March 26, 2023
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Life & Culture

Grab the play by the ears: Actors face artistic challenges

A single actor descends a staircase and walks onto a set that merely consists of a ladder, table, two glasses of water and a vial of poison. The audience applauds, and as the actor steps in front of the crowd, this person is handed an envelope that contains the script for the show, “White Rabbit Red Rabbit.” The audience has no idea what the script says — but neither does the actor because this is their first time seeing it.

The Cherry Arts theater company is putting on seven showings of “White Rabbit Red Rabbit” Dec. 4–12, which involves seven actors, one for each night. Each night, a different actor goes onstage with no set or costume, and the only direction the performer has been given in advance is an email provided by the playwright. The script is then given to them, and they must perform it as a cold read. As the play continues, audience members are pulled onstage to act out the stories the actor narrates.

“White Rabbit Red Rabbit” is a play that was written by 29-year-old Iranian playwright Nassim Soleimanpour in 2010 during his time in Iran. Samuel Buggeln, the artistic director and producer of the production, said the play originated in Iran when Soleimanpour was held back from traveling to Britain for a theater project because he couldn’t get a passport. He was forced to stay in Iran and complete his military service. So instead of traveling physically, he wrote the play so his literary and theater voice could travel all over the world.

Soleimanpour covers the themes of freedom and conformity that he has had to undergo in his lifetime. This interactive play mixes the genres of comedy and drama, and uses several metaphors that compare innocent animal stories to the hardships of having to fulfill his military service to the country.

Several Ithaca College professors are also involved with the play, one of whom is Kathleen Mulligan, associate professor of voice and speech. Mulligan said since there are not many acting opportunities for union actors offered in Ithaca, she was excited to contribute to this play.

“I thought, ‘Well this sounds interesting, and it just sounds like a fun challenge to me,’” Mulligan said. “Sometimes it’s challenging [balancing teaching with professional acting], but it’s nice to be able to do something onstage again.”

Mulligan is scheduled to perform at the 4 p.m. showing Dec. 12.

Erica Steinhagen, the actress who performed Dec. 5, compared the participation of this play to agreeing to participate in “The Actor’s Nightmare,” where the actor has no script, no rehearsal and no preparation. Essentially, the actor is onstage with no idea of what to do, leaving them utterly terrified. However, she said although the idea of performing completely unrehearsed and unprepared is nerve-racking, it also made her feel incredibly excited and giddy. She said the process of preparing involved merely trusting her past experience, the script and the leader.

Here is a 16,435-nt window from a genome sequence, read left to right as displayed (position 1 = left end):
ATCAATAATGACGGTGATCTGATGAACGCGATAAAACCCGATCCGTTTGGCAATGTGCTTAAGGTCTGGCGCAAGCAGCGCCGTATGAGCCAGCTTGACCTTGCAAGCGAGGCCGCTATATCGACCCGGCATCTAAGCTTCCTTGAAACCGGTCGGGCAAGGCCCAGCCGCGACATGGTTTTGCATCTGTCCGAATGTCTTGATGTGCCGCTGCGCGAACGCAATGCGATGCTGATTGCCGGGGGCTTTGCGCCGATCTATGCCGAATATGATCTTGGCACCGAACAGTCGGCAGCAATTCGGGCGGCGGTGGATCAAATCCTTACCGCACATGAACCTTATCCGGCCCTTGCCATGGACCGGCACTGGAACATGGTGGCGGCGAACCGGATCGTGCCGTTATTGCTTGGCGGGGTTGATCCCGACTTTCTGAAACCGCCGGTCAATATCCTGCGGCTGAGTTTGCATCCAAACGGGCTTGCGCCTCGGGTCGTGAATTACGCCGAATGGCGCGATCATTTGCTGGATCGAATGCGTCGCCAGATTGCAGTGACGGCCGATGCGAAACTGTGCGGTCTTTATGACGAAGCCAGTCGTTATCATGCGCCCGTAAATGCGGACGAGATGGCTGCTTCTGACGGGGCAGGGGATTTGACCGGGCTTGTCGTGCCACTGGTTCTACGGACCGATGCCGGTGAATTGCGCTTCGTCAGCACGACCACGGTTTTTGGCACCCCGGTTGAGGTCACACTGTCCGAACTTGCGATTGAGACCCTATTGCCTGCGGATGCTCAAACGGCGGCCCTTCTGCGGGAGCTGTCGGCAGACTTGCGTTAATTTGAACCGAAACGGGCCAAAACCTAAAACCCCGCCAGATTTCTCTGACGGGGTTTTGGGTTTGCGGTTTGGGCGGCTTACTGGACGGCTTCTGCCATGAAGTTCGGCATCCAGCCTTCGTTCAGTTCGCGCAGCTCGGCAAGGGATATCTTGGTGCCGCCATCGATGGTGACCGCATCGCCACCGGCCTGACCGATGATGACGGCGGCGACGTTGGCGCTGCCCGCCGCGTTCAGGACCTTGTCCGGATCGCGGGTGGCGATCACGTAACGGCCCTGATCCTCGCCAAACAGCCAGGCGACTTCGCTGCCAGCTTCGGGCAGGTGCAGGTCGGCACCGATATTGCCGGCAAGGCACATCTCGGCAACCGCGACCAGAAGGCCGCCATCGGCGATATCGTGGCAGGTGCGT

“Forty-eight hours before the curtain, I got an email with the sparse information that the playwright wants the actors to get,” Steinhagen said. “When I read the bullet point–edged list, I got really giddy because I thought, ‘This is going to be so wild. It’s going to be so fun. It’s going to be such a crazy experience for me and the audience.’”

Steinhagen said the email she received was incredibly vague, giving her very general instructions for when she was to perform.

Buggeln said there was no traditional director for the play because Soleimanpour didn’t want directors to spin his voice through their interpretation of the play. Buggeln said there is no form of preparation or rehearsal for the play besides the previous experience the actors have.

“He keeps ownership of it [the play]. Here, the voice is the face. He’s talking,” Buggeln said. “It can be very provocative, exciting, unexpected, strange, and it’s a voice that I’m very excited to let speak.”

Buggeln additionally said this play is a good representation of what The Cherry Arts aims to express through their performances. The mission of the company is to explore work that isn’t performed often by professional companies, experimental work and international work that will bring a wide perspective of people from all over the world.

“When I heard of this play, I immediately thought it was a perfect fit because it’s radically local, radically international and formally innovative or experimental,” Buggeln said. “We don’t have a strong sense of what it’s like to live in the Middle East. I think the more we can hear and tell these stories, this is the modest way in which theater can contribute to a more peaceful and understanding world.”

Craig MacDonald ’78 is the fourth of the seven actors and will be performing Dec. 11. He said this change from traditional theater has been exciting because his acting will be much more authentic. He said he is looking forward to the automatic tension he will be sharing with the audience members since neither the audience nor he knows absolutely anything about the play.

‘’The traditional logic of reading a play, auditioning for a play, studying a play, rehearsing a play for over 2 1/2 weeks — it involves an intense amount of similarity,” MacDonald said. “I’m just saying yes to the experience and relinquishing most of the control you normally have in a rehearsed play.”

The play will run until Dec. 12, with a total of seven performances. Tickets can be purchased on or at the door for $5, although the suggested donation is $20. The play takes place in Press Bay Alley at 116 W. Green St.